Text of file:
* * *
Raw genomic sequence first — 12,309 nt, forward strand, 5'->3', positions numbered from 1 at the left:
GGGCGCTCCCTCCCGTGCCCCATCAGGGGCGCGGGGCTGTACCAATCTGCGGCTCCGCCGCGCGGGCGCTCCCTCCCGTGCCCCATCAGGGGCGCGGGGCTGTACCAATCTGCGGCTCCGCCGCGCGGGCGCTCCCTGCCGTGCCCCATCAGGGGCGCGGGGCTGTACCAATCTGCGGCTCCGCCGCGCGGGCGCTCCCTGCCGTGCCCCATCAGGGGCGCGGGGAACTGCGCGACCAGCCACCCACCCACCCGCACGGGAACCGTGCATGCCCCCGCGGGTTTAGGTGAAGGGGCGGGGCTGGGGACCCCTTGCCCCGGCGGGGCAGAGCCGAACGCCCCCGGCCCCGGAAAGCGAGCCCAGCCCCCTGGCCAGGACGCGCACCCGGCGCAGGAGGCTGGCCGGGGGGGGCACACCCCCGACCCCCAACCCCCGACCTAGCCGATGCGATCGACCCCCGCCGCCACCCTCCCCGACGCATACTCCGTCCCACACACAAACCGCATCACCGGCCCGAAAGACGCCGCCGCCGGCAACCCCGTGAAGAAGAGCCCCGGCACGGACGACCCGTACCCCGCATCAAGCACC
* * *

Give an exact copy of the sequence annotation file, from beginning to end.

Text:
Raw genomic sequence first — 12,309 nt, forward strand, 5'->3', positions numbered from 1 at the left:
GGGCGCTCCCTCCCGTGCCCCATCAGGGGCGCGGGGCTGTACCAATCTGCGGCTCCGCCGCGCGGGCGCTCCCTCCCGTGCCCCATCAGGGGCGCGGGGCTGTACCAATCTGCGGCTCCGCCGCGCGGGCGCTCCCTGCCGTGCCCCATCAGGGGCGCGGGGCTGTACCAATCTGCGGCTCCGCCGCGCGGGCGCTCCCTGCCGTGCCCCATCAGGGGCGCGGGGAACTGCGCGACCAGCCACCCACCCACCCGCACGGGAACCGTGCATGCCCCCGCGGGTTTAGGTGAAGGGGCGGGGCTGGGGACCCCTTGCCCCGGCGGGGCAGAGCCGAACGCCCCCGGCCCCGGAAAGCGAGCCCAGCCCCCTGGCCAGGACGCGCACCCGGCGCAGGAGGCTGGCCGGGGGGGGCACACCCCCGACCCCCAACCCCCGACCTAGCCGATGCGATCGACCCCCGCCGCCACCCTCCCCGACGCATACTCCGTCCCACACACAAACCGCATCACCGGCCCGAAAGACGCCGCCGCCGGCAACCCCGTGAAGAAGAGCCCCGGCACGGACGACCCGTACCCCGCATCAAGCACC